Next week, while I will be speaking on cybersecurity at the Heinz College at Carnegie Mellon University, my collaborator on our NSF ChoiceNet project, and now NSF EAGER project, Associate Dean in the UMass Amherst College of Engineering Professor Tilman Wolf, will be flying to Berlin, Germany, to present our invited paper at the 1st IEEE International Conference on the Internet of Things Design and Implementation.
The title of our paper is below and it will be published in the Proceedings of the First IEEE International Conference on Internet-of-Things Design and Implementation (IoTDI), Berlin, Germany, April 2016.
In quantifying the synergy associated with horizontal integration, we have assumed that system optimization, in the form of total cost minimization, is the desired criterion. This reflects centralized decision-making. Earlier applications of synergy measures that I have done research on were in the context of supply chain networks and included a means of evaluating mergers and acquisitions.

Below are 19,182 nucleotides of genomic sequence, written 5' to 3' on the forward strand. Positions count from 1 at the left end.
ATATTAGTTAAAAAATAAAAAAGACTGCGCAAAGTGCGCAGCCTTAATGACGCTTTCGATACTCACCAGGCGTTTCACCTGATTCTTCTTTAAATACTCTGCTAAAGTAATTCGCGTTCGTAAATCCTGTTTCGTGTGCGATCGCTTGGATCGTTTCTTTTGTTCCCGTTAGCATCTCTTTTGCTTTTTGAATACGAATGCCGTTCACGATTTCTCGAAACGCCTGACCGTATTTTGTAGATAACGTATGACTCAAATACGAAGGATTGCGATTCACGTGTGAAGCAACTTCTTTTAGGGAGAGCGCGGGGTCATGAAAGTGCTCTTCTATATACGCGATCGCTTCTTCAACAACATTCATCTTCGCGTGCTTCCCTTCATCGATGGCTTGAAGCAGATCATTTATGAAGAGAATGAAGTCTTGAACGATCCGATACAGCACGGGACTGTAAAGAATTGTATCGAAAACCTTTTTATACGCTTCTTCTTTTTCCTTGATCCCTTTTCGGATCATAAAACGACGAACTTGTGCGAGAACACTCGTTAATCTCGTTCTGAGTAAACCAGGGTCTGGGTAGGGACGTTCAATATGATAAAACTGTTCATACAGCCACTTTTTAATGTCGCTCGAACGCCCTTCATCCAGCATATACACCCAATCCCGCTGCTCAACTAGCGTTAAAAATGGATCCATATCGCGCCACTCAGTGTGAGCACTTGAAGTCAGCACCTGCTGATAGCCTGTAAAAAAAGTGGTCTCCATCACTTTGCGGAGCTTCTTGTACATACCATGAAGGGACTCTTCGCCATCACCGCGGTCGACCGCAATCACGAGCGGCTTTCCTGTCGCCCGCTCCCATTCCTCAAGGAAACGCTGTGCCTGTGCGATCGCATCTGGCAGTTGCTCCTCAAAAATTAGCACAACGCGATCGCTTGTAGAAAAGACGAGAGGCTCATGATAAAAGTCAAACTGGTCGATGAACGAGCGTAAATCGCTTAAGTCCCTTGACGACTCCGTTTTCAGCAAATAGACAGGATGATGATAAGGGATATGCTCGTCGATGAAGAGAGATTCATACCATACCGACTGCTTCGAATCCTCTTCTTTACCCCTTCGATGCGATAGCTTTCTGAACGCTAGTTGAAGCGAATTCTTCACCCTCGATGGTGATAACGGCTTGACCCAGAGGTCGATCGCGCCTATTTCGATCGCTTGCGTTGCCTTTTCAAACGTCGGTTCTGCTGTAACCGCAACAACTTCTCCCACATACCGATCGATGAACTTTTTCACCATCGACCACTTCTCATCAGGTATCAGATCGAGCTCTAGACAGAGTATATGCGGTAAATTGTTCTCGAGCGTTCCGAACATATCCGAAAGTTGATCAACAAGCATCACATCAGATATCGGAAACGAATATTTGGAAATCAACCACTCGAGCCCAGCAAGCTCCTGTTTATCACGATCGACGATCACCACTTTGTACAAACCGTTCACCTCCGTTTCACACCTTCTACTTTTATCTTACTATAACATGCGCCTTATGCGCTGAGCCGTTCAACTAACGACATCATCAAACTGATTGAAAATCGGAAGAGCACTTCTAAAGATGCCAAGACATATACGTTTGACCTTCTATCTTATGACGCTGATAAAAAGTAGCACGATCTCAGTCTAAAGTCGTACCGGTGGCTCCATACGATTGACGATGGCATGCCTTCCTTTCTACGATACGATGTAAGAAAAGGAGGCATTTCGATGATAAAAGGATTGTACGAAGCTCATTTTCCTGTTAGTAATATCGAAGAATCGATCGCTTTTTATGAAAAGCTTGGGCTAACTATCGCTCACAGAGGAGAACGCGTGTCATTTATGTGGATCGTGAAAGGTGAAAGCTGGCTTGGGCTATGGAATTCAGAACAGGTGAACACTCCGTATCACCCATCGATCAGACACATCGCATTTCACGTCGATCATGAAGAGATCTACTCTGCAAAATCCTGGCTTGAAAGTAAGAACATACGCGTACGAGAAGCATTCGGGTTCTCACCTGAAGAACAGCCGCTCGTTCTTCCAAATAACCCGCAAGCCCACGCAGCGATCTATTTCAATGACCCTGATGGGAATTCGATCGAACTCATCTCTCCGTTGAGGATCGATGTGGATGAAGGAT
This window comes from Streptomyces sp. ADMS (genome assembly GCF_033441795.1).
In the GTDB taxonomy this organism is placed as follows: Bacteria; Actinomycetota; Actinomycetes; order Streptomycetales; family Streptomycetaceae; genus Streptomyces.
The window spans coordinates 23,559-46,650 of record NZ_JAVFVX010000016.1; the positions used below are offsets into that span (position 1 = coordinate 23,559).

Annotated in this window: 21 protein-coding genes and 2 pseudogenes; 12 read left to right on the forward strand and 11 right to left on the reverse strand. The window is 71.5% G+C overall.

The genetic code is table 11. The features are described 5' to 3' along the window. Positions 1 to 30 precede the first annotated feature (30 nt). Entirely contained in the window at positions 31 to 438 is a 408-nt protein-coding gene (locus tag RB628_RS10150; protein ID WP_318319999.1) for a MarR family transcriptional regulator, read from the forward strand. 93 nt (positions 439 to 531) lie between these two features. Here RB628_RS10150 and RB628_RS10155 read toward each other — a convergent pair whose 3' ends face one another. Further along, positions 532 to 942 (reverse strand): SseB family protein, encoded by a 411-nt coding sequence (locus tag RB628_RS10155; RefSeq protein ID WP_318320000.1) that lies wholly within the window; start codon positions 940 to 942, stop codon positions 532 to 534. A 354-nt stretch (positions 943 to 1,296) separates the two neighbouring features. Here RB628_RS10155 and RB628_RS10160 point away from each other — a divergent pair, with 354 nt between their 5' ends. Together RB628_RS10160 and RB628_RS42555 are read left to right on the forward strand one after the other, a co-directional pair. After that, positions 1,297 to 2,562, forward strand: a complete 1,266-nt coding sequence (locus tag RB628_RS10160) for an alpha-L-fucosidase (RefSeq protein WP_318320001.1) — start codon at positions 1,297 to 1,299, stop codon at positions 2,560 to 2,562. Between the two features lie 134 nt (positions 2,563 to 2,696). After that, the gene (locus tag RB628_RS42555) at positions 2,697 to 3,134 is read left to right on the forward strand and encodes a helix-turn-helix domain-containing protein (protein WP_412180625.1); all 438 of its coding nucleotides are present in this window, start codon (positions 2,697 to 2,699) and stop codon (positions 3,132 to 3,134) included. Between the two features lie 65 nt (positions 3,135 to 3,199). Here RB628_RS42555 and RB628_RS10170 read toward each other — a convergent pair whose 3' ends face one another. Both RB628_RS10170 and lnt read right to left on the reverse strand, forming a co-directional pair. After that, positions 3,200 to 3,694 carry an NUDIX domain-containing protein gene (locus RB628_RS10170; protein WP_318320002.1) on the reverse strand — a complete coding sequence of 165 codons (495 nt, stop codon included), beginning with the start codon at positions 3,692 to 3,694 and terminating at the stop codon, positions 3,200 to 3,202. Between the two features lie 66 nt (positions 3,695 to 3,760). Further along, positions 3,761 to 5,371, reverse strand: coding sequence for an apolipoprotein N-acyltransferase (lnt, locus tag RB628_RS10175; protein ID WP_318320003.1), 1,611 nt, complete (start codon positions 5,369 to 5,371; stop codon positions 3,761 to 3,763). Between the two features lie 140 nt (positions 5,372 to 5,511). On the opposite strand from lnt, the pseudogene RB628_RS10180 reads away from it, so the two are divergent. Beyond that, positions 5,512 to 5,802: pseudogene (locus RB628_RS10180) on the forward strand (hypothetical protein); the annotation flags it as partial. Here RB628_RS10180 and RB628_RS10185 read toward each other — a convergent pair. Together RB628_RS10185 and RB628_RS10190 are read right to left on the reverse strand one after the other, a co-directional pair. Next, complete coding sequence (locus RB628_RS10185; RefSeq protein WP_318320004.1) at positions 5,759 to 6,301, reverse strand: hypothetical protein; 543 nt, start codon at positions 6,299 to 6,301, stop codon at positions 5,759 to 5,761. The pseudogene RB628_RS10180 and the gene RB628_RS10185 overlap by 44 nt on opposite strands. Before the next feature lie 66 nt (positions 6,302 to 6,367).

Since the costs on the links prior to horizontal integration in the Internet of Things (IoT) and post correspond to generalized costs, this gives us the flexibility to include risk measures, emission measures (if there are environmental concerns), and other relevant criteria, and, with appropriate extensions, even time.
Below are the networks corresponding to two applications prior to integration in our IoT framework that includes ideas from network economics and operations research.
Interestingly, in supply chain network applications, thus far, the network topologies (see the references in a prior blogpost) have been less expansive than in the IoT context revealed here. Also, the added links in the horizontal integration cases corresponded to transportation activities and not data transfer activities as in the above network figures.
Wishing everyone at the IEEE conference in Berlin, Germany a very rewarding time!